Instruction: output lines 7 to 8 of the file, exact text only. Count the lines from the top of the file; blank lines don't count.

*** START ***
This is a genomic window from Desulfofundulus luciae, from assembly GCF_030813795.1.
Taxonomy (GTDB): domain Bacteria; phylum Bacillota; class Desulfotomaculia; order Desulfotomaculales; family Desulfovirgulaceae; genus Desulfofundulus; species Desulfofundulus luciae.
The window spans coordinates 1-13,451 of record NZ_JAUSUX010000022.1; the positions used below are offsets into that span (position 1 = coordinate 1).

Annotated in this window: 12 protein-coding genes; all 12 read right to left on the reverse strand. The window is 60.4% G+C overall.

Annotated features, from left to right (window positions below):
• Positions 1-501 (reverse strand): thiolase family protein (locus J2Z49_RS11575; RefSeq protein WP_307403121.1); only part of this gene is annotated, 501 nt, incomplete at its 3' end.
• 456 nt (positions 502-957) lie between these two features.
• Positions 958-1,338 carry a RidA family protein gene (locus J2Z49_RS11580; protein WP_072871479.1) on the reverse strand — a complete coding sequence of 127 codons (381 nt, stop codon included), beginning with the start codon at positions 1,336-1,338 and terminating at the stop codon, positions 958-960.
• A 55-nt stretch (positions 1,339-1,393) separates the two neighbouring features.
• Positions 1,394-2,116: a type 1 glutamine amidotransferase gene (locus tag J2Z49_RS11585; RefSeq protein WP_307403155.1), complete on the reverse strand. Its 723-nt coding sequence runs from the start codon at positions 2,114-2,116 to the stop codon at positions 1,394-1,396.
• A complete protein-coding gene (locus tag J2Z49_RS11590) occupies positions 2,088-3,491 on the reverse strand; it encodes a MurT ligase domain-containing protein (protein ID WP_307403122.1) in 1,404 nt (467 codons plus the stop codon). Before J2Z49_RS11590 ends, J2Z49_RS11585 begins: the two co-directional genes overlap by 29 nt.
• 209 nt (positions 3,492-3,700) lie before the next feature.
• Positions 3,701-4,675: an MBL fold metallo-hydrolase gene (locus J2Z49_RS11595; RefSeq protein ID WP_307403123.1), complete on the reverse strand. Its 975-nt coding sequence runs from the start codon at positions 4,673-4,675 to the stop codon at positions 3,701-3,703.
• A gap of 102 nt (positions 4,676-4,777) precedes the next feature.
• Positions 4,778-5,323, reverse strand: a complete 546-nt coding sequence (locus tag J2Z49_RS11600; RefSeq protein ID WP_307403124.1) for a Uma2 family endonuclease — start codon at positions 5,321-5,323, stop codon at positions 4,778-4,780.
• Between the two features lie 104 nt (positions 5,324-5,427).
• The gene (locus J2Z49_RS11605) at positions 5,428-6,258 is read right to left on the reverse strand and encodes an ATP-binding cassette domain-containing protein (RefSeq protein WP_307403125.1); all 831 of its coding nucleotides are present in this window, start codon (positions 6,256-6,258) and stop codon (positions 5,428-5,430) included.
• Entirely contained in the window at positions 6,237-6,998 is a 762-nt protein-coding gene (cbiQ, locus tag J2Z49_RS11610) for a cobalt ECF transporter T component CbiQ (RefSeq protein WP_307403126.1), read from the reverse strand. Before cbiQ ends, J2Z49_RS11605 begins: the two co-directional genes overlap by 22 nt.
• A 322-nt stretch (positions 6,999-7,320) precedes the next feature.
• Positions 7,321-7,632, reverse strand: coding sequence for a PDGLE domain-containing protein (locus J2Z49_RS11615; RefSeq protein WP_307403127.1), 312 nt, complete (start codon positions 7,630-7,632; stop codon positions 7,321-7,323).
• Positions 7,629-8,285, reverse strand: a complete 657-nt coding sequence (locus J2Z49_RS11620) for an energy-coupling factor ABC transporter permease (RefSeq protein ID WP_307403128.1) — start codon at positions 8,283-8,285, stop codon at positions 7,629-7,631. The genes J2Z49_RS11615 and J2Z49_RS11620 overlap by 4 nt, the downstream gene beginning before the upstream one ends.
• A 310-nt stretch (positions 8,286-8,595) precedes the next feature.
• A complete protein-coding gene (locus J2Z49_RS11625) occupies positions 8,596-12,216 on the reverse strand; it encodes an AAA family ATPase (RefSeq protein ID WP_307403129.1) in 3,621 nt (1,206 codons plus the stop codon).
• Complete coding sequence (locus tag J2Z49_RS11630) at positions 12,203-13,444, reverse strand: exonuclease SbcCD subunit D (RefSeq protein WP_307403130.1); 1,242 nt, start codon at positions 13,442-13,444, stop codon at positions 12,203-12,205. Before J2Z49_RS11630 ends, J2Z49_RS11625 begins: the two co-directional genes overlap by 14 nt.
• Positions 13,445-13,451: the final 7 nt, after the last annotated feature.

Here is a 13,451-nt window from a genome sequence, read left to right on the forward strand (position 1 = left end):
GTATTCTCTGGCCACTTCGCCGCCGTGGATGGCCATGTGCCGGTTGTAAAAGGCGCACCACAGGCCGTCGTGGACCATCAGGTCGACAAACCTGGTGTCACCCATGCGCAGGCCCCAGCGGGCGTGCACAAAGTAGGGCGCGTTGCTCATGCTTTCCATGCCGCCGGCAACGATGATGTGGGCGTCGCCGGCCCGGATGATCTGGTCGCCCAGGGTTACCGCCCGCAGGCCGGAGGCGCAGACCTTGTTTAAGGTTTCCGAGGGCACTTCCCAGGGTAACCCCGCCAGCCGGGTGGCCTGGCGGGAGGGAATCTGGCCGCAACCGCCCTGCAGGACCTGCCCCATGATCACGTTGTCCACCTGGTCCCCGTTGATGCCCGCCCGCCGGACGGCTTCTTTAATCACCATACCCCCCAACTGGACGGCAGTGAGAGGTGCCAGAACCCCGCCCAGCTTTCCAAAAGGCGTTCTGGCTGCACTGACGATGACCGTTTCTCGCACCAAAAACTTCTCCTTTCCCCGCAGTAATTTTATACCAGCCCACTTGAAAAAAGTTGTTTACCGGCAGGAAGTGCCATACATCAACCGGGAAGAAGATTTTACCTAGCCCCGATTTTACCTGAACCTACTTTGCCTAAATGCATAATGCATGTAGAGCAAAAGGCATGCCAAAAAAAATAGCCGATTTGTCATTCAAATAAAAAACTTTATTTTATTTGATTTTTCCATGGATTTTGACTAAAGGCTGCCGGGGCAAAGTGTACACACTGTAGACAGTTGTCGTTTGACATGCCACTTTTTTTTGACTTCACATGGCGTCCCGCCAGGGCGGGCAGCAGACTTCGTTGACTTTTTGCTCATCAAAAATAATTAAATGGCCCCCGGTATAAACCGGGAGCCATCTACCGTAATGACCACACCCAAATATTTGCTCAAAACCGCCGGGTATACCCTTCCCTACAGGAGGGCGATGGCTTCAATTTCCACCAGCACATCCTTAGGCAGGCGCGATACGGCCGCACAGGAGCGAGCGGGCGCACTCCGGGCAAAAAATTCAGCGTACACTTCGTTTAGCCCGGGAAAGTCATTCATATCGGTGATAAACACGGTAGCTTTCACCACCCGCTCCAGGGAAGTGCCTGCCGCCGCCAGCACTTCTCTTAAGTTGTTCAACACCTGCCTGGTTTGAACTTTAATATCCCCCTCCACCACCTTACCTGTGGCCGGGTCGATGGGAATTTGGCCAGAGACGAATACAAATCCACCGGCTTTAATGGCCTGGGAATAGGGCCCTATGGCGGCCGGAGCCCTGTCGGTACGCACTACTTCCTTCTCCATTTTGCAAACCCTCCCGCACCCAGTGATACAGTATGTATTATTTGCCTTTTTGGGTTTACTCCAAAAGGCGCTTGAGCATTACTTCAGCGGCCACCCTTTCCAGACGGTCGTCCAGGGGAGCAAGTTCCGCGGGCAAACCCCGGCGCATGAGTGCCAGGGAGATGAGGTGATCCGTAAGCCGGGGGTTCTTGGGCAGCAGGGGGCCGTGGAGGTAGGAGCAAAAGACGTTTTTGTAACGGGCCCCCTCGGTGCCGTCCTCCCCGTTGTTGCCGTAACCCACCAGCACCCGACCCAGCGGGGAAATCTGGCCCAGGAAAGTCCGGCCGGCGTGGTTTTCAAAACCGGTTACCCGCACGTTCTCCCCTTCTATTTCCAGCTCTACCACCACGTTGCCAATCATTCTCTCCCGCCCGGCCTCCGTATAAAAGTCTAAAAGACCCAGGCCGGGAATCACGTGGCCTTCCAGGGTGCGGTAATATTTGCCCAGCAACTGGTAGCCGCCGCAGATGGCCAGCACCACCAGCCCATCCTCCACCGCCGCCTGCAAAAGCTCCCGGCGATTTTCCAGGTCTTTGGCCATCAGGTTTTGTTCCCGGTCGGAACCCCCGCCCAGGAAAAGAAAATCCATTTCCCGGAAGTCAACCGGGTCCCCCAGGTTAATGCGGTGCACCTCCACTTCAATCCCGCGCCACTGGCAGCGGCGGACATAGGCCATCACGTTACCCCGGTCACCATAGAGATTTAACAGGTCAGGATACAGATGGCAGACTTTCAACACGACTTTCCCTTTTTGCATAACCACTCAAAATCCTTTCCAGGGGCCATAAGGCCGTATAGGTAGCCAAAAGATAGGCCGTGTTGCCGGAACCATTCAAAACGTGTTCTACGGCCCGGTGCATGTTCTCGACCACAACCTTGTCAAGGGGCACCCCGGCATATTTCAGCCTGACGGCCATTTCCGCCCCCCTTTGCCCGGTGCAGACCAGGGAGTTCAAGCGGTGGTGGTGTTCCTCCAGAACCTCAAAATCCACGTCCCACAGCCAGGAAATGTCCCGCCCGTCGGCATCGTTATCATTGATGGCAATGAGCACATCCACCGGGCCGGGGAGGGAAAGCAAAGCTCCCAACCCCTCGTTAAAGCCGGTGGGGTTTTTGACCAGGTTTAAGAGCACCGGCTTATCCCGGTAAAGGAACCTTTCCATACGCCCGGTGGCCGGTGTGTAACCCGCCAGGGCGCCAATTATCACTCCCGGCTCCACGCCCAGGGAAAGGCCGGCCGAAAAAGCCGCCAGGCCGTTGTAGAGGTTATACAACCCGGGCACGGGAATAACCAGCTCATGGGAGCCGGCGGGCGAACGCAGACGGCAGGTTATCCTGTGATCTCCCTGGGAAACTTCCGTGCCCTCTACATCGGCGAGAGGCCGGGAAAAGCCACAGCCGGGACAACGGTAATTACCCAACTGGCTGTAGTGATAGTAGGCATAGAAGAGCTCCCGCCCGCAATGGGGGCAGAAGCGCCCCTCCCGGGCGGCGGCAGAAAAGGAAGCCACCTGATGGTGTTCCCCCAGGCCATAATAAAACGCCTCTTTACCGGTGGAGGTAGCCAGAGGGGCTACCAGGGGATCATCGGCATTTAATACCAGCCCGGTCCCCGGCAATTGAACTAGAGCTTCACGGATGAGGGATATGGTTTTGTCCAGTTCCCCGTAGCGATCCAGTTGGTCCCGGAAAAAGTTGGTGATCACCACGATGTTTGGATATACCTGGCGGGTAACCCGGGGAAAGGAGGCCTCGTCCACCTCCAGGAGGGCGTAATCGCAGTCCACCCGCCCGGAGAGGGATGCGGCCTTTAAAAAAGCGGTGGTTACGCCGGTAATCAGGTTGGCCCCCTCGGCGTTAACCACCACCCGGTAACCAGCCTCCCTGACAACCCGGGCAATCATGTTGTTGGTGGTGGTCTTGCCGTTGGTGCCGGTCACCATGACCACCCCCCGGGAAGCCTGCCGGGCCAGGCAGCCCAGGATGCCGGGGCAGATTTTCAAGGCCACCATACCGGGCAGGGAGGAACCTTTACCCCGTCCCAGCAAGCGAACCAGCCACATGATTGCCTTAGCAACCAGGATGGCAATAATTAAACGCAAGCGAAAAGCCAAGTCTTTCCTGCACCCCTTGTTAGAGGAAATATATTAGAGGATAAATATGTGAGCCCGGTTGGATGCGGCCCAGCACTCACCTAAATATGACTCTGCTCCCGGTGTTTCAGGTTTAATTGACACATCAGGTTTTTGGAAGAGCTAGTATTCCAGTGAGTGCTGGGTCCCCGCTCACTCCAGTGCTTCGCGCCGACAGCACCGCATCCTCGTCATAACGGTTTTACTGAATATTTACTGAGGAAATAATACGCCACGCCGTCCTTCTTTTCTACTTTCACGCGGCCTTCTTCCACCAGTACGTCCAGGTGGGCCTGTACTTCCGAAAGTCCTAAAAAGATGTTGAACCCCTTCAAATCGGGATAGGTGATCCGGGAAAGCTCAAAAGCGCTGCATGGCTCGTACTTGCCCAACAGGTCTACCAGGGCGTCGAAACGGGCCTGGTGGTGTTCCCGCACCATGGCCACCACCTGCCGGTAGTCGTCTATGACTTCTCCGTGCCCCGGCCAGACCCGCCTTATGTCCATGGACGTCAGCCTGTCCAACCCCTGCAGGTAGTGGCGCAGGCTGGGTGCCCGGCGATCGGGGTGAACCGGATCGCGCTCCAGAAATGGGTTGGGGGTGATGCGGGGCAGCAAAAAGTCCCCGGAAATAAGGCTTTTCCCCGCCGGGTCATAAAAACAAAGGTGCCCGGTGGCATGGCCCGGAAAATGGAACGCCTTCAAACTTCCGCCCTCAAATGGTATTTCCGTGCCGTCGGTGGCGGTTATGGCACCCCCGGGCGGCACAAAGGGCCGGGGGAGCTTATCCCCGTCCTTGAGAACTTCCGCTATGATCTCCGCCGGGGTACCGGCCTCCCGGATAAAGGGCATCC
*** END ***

• 456 nt (positions 502-957) lie between these two features.
• Positions 958-1,338 carry a RidA family protein gene (locus J2Z49_RS11580; protein WP_072871479.1) on the reverse strand — a complete coding sequence of 127 codons (381 nt, stop codon included), beginning with the start codon at positions 1,336-1,338 and terminating at the stop codon, positions 958-960.